The Most Interesting New Features For Linux 6.1

Written by Michael Larabel in Linux Kernel on 8 December 2022 at 06:43 AM EST. 3 Comments
With the Linux 6.1 kernel set to be released this weekend, here is a look back at the prominent changes to find with this kernel. Linux 6.1 besides being the last kernel version of the year is all the more important in that it's expected to be the new Long Term Support (LTS) kernel.

See my Linux 6.1 feature overview that was posted after the v6.1 merge window for a complete look at all the shiny changes with this new kernel. Below is a look at some of the most notable additions for those short on time.

- MGLRU was merged with the "Multi-Gen LRU" code being a big improvement to the Linux kernel's page reclamation code. It isn't yet enabled by default but is proving to be very promising and a big win for performance from mobile devices to desktops and servers.

- The initial Rust code was merged. In Linux 6.1 the Rust support isn't actually useful but is just the initial code and a stepping stone to more useful Rust contributions in future kernel versions. Already for the Linux 6.2 cycle is more Rust additions on the way.

- The AMD Platform Management Framework (PMF) driver code was merged to enhance thermal/power efficiency and noise for next-generation AMD Ryzen systems.

- An assortment of open-source kernel graphics driver improvements from better Intel GPU firmware handling and more DG2/Alchemist improvements to continued work on AMD Radeon RDNA3 graphics support. There is a wide assortment of DRM driver work for Intel and AMDGPU this cycle but no single really great change. It's for the upcoming Linux 6.2 cycle meanwhile where Intel is promoting their DG2 Arc Graphics to stable.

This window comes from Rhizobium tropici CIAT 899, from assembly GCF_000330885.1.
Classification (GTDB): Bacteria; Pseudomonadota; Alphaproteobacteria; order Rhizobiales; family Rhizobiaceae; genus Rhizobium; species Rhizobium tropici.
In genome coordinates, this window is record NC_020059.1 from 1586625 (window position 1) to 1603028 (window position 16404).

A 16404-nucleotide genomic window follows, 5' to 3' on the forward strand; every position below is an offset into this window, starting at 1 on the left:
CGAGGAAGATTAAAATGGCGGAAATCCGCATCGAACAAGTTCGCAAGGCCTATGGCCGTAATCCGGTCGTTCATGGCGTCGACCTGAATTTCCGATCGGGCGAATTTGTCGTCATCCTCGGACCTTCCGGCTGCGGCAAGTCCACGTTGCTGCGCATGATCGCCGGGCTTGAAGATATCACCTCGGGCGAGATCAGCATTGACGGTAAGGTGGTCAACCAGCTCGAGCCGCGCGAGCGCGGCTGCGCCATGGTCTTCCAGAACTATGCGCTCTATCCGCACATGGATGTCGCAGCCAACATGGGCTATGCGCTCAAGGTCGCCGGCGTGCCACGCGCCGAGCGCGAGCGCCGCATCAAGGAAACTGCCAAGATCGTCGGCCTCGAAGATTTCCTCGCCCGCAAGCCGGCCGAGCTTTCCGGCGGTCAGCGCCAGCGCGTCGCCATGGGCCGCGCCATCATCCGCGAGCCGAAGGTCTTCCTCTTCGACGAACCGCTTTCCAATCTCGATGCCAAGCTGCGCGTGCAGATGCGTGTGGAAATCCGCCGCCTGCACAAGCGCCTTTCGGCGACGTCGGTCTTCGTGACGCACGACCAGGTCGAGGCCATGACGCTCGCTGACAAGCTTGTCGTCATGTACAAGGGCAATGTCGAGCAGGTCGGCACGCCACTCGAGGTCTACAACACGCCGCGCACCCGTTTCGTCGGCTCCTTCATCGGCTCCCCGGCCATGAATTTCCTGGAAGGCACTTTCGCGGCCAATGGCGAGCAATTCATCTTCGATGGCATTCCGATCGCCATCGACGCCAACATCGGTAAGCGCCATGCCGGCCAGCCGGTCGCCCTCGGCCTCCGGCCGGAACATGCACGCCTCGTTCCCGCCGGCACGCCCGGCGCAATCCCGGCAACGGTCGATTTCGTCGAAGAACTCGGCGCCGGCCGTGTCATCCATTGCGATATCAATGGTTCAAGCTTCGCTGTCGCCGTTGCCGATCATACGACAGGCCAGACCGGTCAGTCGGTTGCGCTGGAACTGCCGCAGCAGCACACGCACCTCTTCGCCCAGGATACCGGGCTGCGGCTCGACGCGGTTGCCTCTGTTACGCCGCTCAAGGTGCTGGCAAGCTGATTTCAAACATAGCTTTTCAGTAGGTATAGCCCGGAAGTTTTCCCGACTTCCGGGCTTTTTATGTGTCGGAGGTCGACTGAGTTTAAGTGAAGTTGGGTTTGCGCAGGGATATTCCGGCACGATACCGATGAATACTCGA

- Significant Btrfs performance optimizations and other work on this file-system that has slowly been gaining ground and expanded use on Linux desktops and servers.

- Auto-detecting Logitech HID++ high resolution scrolling and attempting to enable HID++ for all Logitech Bluetooth devices as nice changes for those using Logitech input devices.

- The Kernel Memory Sanitizer was merged as a dynamic memory error detector for uninitialized values within the kernel code. Also on the security front is warning over W+X kernel mappings by default as well as Retpoline hardening.

- Maple Tree was mainlined as a new kernel data structure that can have some performance benefits.
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Michael Larabel

Michael Larabel is the principal author of and founded the site in 2004 with a focus on enriching the Linux hardware experience. Michael has written more than 20,000 articles covering the state of Linux hardware support, Linux performance, graphics drivers, and other topics. Michael is also the lead developer of the Phoronix Test Suite, Phoromatic, and automated benchmarking software. He can be followed via Twitter, LinkedIn, or contacted via

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